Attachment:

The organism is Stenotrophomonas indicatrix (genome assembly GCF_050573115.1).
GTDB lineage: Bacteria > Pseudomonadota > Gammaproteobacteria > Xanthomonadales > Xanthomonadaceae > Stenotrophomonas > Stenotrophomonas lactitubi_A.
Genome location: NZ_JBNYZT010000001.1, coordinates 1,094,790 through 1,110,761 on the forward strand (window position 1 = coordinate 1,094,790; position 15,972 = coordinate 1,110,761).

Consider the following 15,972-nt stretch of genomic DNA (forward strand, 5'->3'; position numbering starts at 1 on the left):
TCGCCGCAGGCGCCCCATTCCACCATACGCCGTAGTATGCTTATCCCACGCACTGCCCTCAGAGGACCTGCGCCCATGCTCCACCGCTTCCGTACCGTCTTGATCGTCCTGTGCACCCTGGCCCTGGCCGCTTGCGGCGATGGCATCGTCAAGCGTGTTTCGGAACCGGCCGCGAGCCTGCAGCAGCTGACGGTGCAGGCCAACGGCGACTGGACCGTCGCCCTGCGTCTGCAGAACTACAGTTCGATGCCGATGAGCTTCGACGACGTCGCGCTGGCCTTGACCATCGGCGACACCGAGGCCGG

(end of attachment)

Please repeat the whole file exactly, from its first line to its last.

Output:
The organism is Stenotrophomonas indicatrix (genome assembly GCF_050573115.1).
GTDB lineage: Bacteria > Pseudomonadota > Gammaproteobacteria > Xanthomonadales > Xanthomonadaceae > Stenotrophomonas > Stenotrophomonas lactitubi_A.
Genome location: NZ_JBNYZT010000001.1, coordinates 1,094,790 through 1,110,761 on the forward strand (window position 1 = coordinate 1,094,790; position 15,972 = coordinate 1,110,761).

Consider the following 15,972-nt stretch of genomic DNA (forward strand, 5'->3'; position numbering starts at 1 on the left):
TCGCCGCAGGCGCCCCATTCCACCATACGCCGTAGTATGCTTATCCCACGCACTGCCCTCAGAGGACCTGCGCCCATGCTCCACCGCTTCCGTACCGTCTTGATCGTCCTGTGCACCCTGGCCCTGGCCGCTTGCGGCGATGGCATCGTCAAGCGTGTTTCGGAACCGGCCGCGAGCCTGCAGCAGCTGACGGTGCAGGCCAACGGCGACTGGACCGTCGCCCTGCGTCTGCAGAACTACAGTTCGATGCCGATGAGCTTCGACGACGTCGCGCTGGCCTTGACCATCGGCGACACCGAGGCCGG